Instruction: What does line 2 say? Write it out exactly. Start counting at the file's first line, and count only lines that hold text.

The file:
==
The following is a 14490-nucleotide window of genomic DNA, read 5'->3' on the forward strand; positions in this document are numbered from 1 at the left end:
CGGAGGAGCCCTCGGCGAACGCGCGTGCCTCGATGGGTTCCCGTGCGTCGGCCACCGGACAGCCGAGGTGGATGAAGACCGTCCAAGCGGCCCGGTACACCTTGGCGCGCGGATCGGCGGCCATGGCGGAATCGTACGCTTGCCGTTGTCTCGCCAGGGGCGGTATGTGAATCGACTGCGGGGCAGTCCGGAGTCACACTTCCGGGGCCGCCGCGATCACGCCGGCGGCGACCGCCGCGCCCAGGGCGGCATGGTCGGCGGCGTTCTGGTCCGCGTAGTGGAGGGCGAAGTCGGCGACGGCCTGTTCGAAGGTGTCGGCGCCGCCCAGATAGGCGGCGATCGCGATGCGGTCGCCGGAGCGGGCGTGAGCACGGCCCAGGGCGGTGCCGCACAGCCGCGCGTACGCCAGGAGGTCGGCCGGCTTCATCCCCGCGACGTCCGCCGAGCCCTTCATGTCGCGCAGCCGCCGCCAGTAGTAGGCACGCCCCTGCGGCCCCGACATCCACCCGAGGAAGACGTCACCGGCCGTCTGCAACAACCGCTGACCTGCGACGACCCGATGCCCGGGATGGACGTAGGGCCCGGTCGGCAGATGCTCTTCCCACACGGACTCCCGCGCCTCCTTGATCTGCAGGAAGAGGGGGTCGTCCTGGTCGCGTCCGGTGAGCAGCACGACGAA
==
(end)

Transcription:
CGGAGGAGCCCTCGGCGAACGCGCGTGCCTCGATGGGTTCCCGTGCGTCGGCCACCGGACAGCCGAGGTGGATGAAGACCGTCCAAGCGGCCCGGTACACCTTGGCGCGCGGATCGGCGGCCATGGCGGAATCGTACGCTTGCCGTTGTCTCGCCAGGGGCGGTATGTGAATCGACTGCGGGGCAGTCCGGAGTCACACTTCCGGGGCCGCCGCGATCACGCCGGCGGCGACCGCCGCGCCCAGGGCGGCATGGTCGGCGGCGTTCTGGTCCGCGTAGTGGAGGGCGAAGTCGGCGACGGCCTGTTCGAAGGTGTCGGCGCCGCCCAGATAGGCGGCGATCGCGATGCGGTCGCCGGAGCGGGCGTGAGCACGGCCCAGGGCGGTGCCGCACAGCCGCGCGTACGCCAGGAGGTCGGCCGGCTTCATCCCCGCGACGTCCGCCGAGCCCTTCATGTCGCGCAGCCGCCGCCAGTAGTAGGCACGCCCCTGCGGCCCCGACATCCACCCGAGGAAGACGTCACCGGCCGTCTGCAACAACCGCTGACCTGCGACGACCCGATGCCCGGGATGGACGTAGGGCCCGGTCGGCAGATGCTCTTCCCACACGGACTCCCGCGCCTCCTTGATCTGCAGGAAGAGGGGGTCGTCCTGGTCGCGTCCGGTGAGCAGCACGACGAA